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Culture Reviews
Oui Oui
By Hugh McGregor
Walking into Zheltoye More, the first thing that struck me was how much pink there was. The whole courtyard was submerged in neon pink light, which enhanced the pink roses that had been liberally strewn around. Geisha girls attired in pink silk kimonos proffered ornately carved miniature boats packed with succulent pink sushi, while display cases of pink china dolls lined up down one wall. The overall impression was that the entire room had been dipped in candyfloss, with the exception perhaps of the groups of models distributing free cigarettes, who were incongruously dressed as Greek goddesses.

This saccharine environment was created as a backdrop to a gig by curious Japanese trio Oui Oui. Put together on an ad hoc basis to play at fashion events and clubs, Oui Oui consist of two almost identical vocalists – Maki Nomiya (a former member of the slightly better known retro-popsters Pizzicato Five) and Rieko Teramoto, who are backed up by DJ Noboru on the decks. A true Renaissance man, DJ Noburo also does the girls’ matching hair and makeup. They’re not a group that I was familiar with beforehand, and given that the crowd was largely comprised of bull-necked biznezmen and their gamine, teetering 20-yr old girlfriends I doubt they had too many longstanding fans in the audience.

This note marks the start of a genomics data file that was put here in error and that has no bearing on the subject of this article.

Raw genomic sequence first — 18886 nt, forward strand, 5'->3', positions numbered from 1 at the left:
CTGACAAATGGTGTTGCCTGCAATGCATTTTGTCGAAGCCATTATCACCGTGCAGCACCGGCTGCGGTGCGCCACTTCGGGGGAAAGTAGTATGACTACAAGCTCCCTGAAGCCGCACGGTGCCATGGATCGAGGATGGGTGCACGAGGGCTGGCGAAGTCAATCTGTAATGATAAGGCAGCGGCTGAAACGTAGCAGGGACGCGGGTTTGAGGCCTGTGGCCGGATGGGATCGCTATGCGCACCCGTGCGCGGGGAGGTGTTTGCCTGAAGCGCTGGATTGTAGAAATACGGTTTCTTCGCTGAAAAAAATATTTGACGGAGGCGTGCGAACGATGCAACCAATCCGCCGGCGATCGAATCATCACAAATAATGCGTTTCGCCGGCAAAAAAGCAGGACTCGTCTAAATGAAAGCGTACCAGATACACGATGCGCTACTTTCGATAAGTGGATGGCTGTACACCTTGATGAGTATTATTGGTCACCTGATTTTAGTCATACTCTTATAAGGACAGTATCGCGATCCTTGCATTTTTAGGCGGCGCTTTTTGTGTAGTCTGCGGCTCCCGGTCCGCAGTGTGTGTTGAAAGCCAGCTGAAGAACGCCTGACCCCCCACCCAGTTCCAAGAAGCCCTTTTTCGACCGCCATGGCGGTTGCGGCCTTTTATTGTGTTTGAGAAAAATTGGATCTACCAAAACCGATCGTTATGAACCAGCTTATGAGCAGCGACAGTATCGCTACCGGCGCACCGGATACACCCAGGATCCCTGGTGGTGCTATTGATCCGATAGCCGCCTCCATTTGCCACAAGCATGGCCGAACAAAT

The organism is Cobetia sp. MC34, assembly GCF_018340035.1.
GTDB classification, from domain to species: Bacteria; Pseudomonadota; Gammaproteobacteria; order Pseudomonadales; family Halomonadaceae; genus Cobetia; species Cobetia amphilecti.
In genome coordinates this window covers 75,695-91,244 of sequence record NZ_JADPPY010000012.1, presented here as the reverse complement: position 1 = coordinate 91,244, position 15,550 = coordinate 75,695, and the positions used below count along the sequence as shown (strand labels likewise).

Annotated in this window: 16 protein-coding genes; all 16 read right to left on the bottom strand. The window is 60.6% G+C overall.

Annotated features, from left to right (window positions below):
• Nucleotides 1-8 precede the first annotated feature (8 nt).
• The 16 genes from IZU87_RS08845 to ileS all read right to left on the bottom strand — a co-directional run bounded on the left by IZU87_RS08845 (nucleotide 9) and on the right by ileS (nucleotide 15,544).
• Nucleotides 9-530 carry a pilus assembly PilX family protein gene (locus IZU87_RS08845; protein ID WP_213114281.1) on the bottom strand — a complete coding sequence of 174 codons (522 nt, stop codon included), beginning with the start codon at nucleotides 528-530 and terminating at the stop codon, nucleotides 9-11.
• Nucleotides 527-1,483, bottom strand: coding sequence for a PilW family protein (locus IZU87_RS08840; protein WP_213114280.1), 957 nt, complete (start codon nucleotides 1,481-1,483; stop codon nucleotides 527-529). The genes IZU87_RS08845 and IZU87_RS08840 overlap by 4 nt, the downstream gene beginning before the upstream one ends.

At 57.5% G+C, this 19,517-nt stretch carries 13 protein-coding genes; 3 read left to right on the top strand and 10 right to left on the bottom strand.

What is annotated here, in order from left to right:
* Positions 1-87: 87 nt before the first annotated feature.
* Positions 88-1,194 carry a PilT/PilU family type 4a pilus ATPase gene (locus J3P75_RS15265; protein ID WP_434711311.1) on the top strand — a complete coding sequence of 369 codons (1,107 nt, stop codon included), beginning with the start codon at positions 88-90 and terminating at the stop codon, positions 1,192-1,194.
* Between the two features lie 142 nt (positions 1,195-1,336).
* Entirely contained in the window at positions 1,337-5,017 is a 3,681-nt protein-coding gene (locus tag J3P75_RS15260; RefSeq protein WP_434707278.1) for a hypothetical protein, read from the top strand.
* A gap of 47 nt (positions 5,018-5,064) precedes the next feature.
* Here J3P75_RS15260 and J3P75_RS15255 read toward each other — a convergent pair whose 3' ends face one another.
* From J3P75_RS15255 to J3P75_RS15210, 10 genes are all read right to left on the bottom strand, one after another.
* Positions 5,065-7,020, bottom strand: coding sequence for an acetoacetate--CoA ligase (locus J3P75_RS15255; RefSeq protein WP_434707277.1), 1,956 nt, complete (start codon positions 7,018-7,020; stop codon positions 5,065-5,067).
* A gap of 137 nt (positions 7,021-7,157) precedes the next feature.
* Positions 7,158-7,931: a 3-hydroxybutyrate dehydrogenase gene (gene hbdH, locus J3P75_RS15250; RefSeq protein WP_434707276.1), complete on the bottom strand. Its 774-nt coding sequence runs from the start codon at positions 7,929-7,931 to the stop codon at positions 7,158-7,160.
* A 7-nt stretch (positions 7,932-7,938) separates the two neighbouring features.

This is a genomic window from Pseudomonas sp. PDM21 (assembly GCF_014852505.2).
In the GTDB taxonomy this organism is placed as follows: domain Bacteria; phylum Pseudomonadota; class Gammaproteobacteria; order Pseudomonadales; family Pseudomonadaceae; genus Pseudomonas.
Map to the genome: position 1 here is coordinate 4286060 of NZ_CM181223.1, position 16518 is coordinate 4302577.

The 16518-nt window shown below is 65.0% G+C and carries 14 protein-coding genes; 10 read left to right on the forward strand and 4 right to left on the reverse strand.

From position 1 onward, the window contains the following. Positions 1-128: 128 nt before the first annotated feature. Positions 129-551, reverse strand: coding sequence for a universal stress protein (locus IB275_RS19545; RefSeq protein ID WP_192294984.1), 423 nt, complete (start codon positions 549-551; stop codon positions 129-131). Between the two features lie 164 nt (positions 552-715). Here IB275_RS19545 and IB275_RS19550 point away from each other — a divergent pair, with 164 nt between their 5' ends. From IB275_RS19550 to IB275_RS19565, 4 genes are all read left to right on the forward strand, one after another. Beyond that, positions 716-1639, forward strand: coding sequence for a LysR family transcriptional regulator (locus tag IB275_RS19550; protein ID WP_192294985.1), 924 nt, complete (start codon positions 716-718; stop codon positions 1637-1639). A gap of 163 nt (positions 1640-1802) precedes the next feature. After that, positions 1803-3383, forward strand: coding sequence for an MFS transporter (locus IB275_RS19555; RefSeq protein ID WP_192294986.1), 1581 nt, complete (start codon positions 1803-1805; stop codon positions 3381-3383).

The event was however so well prepared that there was a palpable sense of excitement in the room when DJ Noboru strutted out on stage in his red velvet pimp suit. As he broke out the first tune (a remix of Buggles’ ‘video killed the radiostar’) the girls came on in identical kimonos, twirled their parasols and sang in shrill Japanese while performing a sychronised dance routine. The effect was total kitsch, and the trouble with kitsch is that, no matter how well it’s put together, it’s got as much substance as the soap bubbles that blow out into the crowd while Oui Oui perfom.

After a couple of very similar tunes the novelty wore off and the biznezmen went back to fumbling with their chopsticks and comparing ostentatious watches. Sensing this dissipation Maki and Rieko appeared to give up too, and spent much of the remainder of their set standing listlessly behind the decks while DJ Noboru cheerfully leapt around blowing a whistle.

Uniquely for a pop group, Oui Oui have yet to release any recordings. This is probably a good thing, since listening to their music for a protracted period of time was almost as painful as having to pay 500r for a drink at Zheltoye More’s bar. Despite this, I would definitely recommend checking out one if their infrequent gigs should you get the chance – the meticulously prepared surroundings made for an entirely unique event, and Oui Oui’s performance was original and entertaining… for ten minutes. So long as you concentrate on your sushi rather than the music you should have an enjoyable evening!

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